Currently, the usefulness of the trim and fill method is heavily debated, but still you can see where studies would need to be in a file drawer in order to enhance symmetry. Additionally, you can see that Eggers regression line (red dotted line) reveals a lot of asymmetry, yet does not reach statistical significance (as it is under-powered).

`regtest(weisel_ma_avg)`

```
Regression Test for Funnel Plot Asymmetry
model: mixed-effects meta-regression model
predictor: standard error
test for funnel plot asymmetry: z = 1.7311, p = 0.0834
```

### Baujat Plot

Baujat et al. (2002) proposed a diagnostic plot to detect sources of heterogeneity in meta-analytic data. The plot shows the contribution of each study to the overall Q-test statistic for heterogeneity on the horizontal axis versus the influence of each study (defined as the standardized squared difference between the overall estimate based on a fixed-effects model with and without the ith study included in the model) on the vertical axis.

`baujat(weisel_ma_avg, symbol = "slab")`

You can see that studies by Horsch and Birney were both highly influential on effect size heterogeneity and the summary effect!

### Cumulative Meta-Analysis Over Time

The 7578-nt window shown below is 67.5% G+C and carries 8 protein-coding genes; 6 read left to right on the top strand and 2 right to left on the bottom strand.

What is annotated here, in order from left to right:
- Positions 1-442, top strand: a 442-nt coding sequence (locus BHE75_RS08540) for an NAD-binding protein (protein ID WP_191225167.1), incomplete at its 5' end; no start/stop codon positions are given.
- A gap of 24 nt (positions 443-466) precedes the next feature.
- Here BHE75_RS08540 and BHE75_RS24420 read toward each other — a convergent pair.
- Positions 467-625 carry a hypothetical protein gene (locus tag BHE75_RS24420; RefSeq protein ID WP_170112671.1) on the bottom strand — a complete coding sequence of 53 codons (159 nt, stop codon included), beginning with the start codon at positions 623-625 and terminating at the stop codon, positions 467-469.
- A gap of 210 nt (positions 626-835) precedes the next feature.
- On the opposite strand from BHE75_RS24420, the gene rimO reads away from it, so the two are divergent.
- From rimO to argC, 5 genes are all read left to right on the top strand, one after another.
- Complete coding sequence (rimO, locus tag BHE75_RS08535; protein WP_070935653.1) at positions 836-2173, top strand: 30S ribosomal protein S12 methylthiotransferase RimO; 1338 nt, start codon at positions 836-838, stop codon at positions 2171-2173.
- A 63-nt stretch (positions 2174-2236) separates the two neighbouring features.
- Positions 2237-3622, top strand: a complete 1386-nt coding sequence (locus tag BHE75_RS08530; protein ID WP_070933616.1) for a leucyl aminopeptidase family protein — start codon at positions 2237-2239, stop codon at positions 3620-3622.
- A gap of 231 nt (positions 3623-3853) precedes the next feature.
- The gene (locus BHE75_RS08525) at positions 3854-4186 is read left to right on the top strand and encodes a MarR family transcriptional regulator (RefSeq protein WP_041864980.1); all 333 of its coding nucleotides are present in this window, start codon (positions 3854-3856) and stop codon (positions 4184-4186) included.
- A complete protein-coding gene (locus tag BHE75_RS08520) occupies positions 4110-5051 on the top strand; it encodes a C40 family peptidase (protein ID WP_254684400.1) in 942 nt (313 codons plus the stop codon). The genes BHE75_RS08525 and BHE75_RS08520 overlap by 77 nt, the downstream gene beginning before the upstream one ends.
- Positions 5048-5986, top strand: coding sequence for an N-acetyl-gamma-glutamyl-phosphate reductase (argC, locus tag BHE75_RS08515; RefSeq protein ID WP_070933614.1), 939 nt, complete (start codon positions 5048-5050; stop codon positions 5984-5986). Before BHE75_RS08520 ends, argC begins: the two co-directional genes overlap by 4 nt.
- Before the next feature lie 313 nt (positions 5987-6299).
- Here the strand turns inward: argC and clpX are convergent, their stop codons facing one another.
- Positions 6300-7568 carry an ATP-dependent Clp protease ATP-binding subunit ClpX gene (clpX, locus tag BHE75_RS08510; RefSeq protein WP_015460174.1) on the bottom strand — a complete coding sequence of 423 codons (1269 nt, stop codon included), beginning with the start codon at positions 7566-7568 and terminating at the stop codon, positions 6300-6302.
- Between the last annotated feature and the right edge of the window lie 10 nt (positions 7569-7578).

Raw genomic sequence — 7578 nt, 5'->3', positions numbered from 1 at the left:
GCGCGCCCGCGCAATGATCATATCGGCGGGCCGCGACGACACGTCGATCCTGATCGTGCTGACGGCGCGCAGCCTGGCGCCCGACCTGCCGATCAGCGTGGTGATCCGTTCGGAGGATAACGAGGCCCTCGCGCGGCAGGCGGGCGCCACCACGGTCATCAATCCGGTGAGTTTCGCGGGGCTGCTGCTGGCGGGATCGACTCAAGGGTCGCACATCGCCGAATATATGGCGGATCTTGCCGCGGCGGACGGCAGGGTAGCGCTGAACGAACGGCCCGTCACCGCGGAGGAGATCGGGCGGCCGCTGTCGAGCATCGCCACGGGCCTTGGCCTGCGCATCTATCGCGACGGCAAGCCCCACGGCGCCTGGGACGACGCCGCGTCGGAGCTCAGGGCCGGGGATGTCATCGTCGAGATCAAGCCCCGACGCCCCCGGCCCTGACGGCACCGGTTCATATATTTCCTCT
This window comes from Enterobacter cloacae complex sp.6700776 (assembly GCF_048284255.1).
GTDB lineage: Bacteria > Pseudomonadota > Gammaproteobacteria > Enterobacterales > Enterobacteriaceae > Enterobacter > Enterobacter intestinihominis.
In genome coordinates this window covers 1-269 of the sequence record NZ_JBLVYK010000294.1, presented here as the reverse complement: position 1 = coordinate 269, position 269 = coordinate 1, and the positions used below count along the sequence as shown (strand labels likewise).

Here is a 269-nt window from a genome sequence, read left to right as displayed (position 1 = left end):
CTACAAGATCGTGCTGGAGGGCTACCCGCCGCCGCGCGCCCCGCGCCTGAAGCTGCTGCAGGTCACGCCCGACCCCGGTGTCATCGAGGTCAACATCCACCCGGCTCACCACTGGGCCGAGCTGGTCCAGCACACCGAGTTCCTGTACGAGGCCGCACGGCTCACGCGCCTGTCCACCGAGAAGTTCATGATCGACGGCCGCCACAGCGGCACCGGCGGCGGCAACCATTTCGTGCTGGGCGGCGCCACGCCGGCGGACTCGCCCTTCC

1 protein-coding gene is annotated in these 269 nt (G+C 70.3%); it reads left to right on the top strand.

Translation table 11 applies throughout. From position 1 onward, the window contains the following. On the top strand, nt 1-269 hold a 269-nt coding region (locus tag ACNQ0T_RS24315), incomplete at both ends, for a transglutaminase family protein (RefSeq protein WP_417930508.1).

Cumulative meta-analyses can help visualizing, if interventions have improved over time.

First we need to arrange the data set after publication year and conduct another random effects model:

```
weisel_data_year <- weisel_data_averaged %>%
separate(study_name, c("author", "year")) %>% # extract year from study_name
mutate(study_name = paste(author,"et al.", year)) %>% # create new study name
mutate(year = as.numeric(year)) %>%
arrange(year)
weisel_ma_year <- rma.uni(data = weisel_data_year,
yi = hedges_g,
vi = variance,
method = "REML",
slab = study_name)
weisel_ma_year
```

```
Random-Effects Model (k = 9; tau^2 estimator: REML)
tau^2 (estimated amount of total heterogeneity): 0.0170 (SE = 0.0263)
tau (square root of estimated tau^2 value): 0.1306
I^2 (total heterogeneity / total variability): 32.20%
H^2 (total variability / sampling variability): 1.47
Test for Heterogeneity:
Q(df = 8) = 11.5812, p-val = 0.1709
Model Results:
estimate se zval pval ci.lb ci.ub
0.3347 0.0777 4.3085 <.0001 0.1824 0.4870 ***
---
Signif. codes: 0 '***' 0.001 '**' 0.01 '*' 0.05 '.' 0.1 ' ' 1
```

Now we can visualize the cumulative meta-analysis, in which each individual study is added, starting at the top, to calculate the summary effect, step by step.

```
weisel_forest_year <- viz_forest(weisel_ma_year,
summary_label = "Summary effect",
study_labels = weisel_data_year$study_name,
method = "REML",
xlab = "Hedges g",
variant = "rain",
annotate_CI = TRUE,
table_headers = "Hedges g [95% CI]",
type = "cumulative")
weisel_forest_year
```

It appears that studies report larger effect sizes in recent years, which MIGHT indicate, that these apps are becoming better over time.

*p*-curve